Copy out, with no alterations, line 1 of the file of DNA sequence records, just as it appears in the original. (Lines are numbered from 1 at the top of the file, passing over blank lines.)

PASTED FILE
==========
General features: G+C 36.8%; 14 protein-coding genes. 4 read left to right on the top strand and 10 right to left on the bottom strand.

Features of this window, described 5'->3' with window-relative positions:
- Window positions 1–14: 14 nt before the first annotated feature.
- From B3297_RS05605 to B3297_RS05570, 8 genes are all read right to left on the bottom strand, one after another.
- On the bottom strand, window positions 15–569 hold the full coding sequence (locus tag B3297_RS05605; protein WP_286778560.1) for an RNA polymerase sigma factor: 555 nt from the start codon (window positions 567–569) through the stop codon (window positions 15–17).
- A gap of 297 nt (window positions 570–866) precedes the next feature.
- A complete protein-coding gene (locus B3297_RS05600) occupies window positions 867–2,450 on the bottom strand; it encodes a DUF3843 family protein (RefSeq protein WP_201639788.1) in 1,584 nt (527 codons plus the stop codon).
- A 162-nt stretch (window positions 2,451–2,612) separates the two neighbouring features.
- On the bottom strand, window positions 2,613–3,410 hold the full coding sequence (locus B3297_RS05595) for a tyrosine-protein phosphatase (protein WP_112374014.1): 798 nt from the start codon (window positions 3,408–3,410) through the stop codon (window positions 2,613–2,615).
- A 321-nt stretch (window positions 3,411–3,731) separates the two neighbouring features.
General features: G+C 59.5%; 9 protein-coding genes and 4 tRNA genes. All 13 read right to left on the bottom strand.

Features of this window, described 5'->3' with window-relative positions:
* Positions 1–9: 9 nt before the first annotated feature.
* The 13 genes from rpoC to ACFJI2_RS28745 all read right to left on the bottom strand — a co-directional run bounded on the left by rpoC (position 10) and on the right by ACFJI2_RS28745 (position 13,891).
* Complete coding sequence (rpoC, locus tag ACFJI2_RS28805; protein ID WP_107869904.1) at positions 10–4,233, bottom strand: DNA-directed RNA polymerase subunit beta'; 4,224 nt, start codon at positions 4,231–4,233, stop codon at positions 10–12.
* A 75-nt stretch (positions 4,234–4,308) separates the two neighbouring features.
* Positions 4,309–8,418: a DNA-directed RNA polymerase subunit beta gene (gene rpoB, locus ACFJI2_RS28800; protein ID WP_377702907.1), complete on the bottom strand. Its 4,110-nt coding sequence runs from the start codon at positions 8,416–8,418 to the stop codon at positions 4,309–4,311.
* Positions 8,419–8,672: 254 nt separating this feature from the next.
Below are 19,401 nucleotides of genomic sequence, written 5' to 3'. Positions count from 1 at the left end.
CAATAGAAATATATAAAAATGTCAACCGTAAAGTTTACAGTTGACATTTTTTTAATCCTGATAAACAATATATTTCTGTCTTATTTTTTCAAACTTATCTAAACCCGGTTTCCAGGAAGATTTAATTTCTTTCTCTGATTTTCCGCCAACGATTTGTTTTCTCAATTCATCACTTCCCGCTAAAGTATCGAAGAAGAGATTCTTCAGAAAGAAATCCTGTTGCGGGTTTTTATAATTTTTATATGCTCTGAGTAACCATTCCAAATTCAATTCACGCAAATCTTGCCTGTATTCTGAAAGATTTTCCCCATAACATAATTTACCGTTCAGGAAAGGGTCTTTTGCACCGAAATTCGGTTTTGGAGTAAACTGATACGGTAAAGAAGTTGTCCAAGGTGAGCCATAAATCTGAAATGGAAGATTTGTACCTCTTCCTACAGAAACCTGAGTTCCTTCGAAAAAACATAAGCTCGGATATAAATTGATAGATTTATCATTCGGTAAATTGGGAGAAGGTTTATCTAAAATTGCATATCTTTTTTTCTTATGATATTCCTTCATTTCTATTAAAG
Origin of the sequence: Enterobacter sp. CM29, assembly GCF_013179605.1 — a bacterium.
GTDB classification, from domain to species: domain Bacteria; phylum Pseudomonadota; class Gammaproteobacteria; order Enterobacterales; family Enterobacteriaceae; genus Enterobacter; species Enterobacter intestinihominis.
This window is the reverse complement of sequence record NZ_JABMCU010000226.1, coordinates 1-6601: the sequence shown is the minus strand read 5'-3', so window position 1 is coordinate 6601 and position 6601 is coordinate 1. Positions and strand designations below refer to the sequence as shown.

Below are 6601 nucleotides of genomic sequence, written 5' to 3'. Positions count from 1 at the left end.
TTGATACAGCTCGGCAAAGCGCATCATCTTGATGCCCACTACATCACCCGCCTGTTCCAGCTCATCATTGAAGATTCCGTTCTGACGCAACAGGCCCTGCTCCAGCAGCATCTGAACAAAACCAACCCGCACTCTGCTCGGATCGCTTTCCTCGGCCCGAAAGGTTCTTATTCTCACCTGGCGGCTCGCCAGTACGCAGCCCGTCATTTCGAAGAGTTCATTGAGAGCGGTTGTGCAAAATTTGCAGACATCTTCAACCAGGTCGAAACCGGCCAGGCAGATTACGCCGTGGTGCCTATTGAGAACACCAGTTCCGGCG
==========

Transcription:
General features: G+C 36.8%; 14 protein-coding genes. 4 read left to right on the top strand and 10 right to left on the bottom strand.